What is a Housing Needs Assessment and How Do You Use It?

Puzzle HousePurpose and Users

A comprehensive Housing Needs Assessment typically involves compilation and evaluation of specific demographic data, economic characteristics and trends, current housing inventory and characteristics, government policies and incentives, and the adequacy and availability of selected community services, as well as collecting the input of area stakeholders and residents. The assessment concludes with quantifying the number of housing units needed in the market by tenure (rentals vs. for-sale), price point, bedroom type and market segment (e.g. families, seniors, disabled, young professionals, etc.). The assessment also typically provides recommendations on how to achieve certain housing goals and will provide recommendations on potential housing policy initiatives that would benefit the local housing market. In instances where a community has available land that could be used to develop new housing or the adaptive reuse of existing structures, site-specific analysis can also be included as part of an overall Housing Needs Assessment. An analysis can even be conducted on submarkets or select neighborhoods within the subject community. In short, a Housing Needs Assessment can be customized to meet the specific needs of a community.

The users and beneficiaries of a Housing Needs Assessment are broad. Typically, a Housing Needs Assessment is used by local governments to identify housing issues and solutions that can be used to make strategic decisions related to the housing market and is often used as a basis for future housing and policy decisions and/or to secure financing for various housing programs and projects. Additionally, the assessment is used by local entities (government, economic development, chamber of commerce, etc.) to attract and encourage residential development activity and investment. Such assessments can also be used by social services organizations to understand housing issues specific to their interests and allow them to focus on ways to meet the needs of certain special needs populations (e.g. homeless, disabled, etc.). These assessments are also used by private developers and non-profit entities to identify areas of development potential so that they can strategically develop the types of housing most needed in the community. Finally, the assessment will enable local leaders and residents of the community to provide valuable insight as to the housing challenges they see in the market and help interested parties understand where focus should be placed on addressing such challenges. As such, a Housing Needs Assessment provides the information and tools for a variety of entities to make data-driven decisions about the area’s housing needs.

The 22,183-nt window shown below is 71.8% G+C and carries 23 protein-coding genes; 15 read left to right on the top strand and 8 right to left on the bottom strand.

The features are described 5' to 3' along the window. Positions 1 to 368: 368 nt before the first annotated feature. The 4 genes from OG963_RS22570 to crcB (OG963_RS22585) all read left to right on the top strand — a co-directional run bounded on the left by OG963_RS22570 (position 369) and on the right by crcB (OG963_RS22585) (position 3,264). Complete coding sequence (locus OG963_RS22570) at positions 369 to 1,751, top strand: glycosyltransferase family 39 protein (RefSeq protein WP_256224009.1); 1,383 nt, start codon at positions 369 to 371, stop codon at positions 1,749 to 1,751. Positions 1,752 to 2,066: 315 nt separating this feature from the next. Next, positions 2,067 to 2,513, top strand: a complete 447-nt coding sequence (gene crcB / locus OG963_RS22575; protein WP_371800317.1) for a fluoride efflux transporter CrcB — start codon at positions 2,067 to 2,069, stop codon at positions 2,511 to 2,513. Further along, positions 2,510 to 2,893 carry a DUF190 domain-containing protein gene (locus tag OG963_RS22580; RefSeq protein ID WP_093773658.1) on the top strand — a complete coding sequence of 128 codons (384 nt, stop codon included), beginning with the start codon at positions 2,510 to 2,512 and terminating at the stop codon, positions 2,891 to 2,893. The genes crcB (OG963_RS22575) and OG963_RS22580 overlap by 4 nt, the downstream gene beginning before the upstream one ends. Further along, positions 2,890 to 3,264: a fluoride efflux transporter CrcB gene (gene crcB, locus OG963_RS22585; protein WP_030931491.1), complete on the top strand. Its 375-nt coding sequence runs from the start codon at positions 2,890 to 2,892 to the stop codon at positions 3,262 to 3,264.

Components

The components (scope of work) of a Housing Needs Assessment can vary greatly. However, the most basic assessment should include the following:

Identification of the Study Area(s): The foundation of the analysis is the establishment of the Primary Study Area (PSA). The PSA is the geographic area from which demographic and economic factors influence housing needs. Typically, this includes the subject city, county or region for which the Housing Needs Assessment was requested. At times, secondary study areas (SSAs) are established that consist of a broader geographic area, such as a county or region that has influence on a PSA.